Sunday, July 15, 2012

Over-specification in operational semantics, or the case of the missing "eval"

For a long time, one aspect of operational semantics kept nagging at me: all the intermediate steps in the evaluation of the program are spelled out. This over-specifies the semantics in the sense that a compiler writer certainly doesn't need to make sure that the executing program really goes through each of those intermediate steps. So how should a compiler writer read the operational semantics of a language?

Fortunately, I asked Matthias Felleisen this question over dinner a couple years back, and he told me the simple solution. The semantics of a language should not be defined as the single-step reduction relation, or even the reflexive transitive closure of it, but instead, every semantics should define an eval function (technically, a partial function) that maps a program to its observable behavior. Readers familiar with denotational semantics might grin at this point; that's what a denotational semantics does! True, but it's also straightforward to define the eval function using a reduction relation.

Suppose the language in question is the Simply-Typed Lambda Calculus with constants (like numbers and Booleans) ranged over by c. Then the following eval function is one straightforward choice of semantics. By stating that eval is the semantics of the STLC, we're telling a compiler writer that an implementation is correct so long as, after running a program, it prints out the correct constant or the string 'function', in accordance with the result given by eval. In general, programs don't always halt, which is the reason for the case. Of course, STLC is a somewhat odd language in that every STLC program halts, so the case is not technically needed here, even though for most languages it would be needed.

These days I try to remember to include the eval function is the semantics that I write. Yes, the eval function is usually pretty obvious, but so are many aspects of the semantics. Yes, it's pedantic, but in some sense writing down a formal semantics is all about being pedantic.

There aren't many examples of eval in the literature. Most textbooks on programming language theory don't include a single eval function. However, the book Semantic Engineering with PLT Redex and the notes that preceded the book, Programming Languages and Lambda Calculi, by Matthias and his coauthors, includes many example eval functions.

So the next time you're writing down an operational semantics, please include the eval!

What about big-step operational semantics?

If you use big-step semantics instead of small-step, part of the over-specification problem goes away, but not all. A big-step semantics doesn't specify every intermediate step of computation; it relates programs directly to the resulting values. However, there is still an issue regarding what counts as observable. The following is a typical big-step semantics for the STLC.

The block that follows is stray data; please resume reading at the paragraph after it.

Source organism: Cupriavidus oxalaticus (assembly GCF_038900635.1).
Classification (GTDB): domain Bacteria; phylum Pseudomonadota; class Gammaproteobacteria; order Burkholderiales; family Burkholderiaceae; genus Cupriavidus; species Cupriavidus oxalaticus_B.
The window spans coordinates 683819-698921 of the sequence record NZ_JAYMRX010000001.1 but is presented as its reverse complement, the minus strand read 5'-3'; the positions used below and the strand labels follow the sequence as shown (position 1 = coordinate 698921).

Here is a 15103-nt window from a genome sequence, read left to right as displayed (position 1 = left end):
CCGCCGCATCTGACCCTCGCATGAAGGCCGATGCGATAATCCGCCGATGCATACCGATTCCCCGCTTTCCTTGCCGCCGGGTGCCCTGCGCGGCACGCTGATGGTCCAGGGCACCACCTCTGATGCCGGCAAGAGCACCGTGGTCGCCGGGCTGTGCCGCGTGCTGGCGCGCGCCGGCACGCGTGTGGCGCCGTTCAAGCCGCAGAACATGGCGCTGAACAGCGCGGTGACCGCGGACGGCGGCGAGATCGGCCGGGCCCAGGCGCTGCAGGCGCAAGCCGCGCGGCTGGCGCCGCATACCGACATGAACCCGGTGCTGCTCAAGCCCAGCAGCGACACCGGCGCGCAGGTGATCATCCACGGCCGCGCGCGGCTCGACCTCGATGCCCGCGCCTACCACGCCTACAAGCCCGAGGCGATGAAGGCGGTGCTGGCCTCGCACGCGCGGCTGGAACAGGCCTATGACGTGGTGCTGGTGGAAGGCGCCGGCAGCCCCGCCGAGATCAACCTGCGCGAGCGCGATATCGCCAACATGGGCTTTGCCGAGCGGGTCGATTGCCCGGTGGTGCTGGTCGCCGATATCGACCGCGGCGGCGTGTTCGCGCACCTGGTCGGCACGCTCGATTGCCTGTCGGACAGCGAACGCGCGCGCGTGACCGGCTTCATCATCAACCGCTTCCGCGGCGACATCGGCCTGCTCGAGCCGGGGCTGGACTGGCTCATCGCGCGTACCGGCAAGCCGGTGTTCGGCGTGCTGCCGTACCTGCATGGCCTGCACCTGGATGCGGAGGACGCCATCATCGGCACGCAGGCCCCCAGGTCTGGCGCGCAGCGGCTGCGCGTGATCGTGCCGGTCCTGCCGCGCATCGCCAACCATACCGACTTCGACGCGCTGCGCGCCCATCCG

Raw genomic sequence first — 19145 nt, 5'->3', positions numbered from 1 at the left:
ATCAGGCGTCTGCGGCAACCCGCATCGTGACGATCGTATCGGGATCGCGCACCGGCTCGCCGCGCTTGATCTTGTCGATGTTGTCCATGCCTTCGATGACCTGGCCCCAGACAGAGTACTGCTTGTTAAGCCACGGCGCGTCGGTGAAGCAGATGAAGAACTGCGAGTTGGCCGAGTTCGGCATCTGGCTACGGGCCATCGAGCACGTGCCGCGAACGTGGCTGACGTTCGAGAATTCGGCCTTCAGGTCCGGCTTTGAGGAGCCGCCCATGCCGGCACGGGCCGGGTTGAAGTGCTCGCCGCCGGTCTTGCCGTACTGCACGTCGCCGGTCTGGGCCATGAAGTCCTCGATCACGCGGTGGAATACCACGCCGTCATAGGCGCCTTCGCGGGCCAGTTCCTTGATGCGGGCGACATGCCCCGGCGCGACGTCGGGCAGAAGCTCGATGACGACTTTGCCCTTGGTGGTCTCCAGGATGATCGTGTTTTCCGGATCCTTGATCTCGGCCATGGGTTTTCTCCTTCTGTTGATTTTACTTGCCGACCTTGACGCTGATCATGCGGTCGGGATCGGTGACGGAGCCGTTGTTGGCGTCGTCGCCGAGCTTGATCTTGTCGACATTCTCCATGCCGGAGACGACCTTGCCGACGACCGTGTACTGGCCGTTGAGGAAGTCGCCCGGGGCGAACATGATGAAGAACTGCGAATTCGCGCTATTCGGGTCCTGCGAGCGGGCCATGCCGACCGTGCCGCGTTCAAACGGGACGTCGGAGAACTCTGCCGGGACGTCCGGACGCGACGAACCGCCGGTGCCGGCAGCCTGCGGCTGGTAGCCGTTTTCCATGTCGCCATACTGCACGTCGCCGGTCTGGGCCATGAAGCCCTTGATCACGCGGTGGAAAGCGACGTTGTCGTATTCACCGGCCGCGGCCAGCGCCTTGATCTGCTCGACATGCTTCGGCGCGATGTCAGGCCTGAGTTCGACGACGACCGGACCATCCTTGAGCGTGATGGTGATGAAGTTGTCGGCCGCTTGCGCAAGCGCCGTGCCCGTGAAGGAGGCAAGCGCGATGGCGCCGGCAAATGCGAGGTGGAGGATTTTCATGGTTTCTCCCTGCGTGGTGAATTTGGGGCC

Would this big-step semantics serve as a good specification for the STLC? Not quite. Consider the semantics of the following program. The problem is that we don't want to tell compiler writers how to represent closures. For example, a high-quality implementation doesn't store the x because it doesn't occur in the body of the lambda.

To fix this over-specfication, we need to specify what's observable about a closure, which is traditionally nothing except that it is a closure. So we can define an eval function based on a big-step semantics as follows to obtain a good specification for the STLC.


  1. Nice post! What you're really after, I think, is a notion of "test": programs can then be distinguished semantically by asking whether they pass some test. A test is a context paired with a value that is expected when a program is plugged into the context and run. This is common in, e.g., pi calculi, where may-testing semantics is defined in terms of whether a program, when run in parallel with a "testing environment," outputs on a particular channel. It should be possible to adapt this notion for lambda calculi.

  2. Yes, once we start talking about languages with input and output, then the notion of observation must be some form of trace. And once we start talking about separate compilation and ABIs (application binary interfaces), we need a more detailed kind of trace. I see several different formalisms out there that might do the job: the testing semantics from concurrent calculi (e.g. Algebraic Theory of Processes by Matthew Hennessy),
    game semantics (e.g. work by Samson Abramsky, Luke Ong, etc.), and decision trees for SPCF (Cartwright, Felleisen, Berry, and Curien). I think the real trick will be distilling the simplest form of such semantics and relating them to more familiar operational semantics, so that they can be easily applied by working language designers. One recent paper in this direction is Temporal higher-order contracts by Disney, Flanagan, and McCarthy.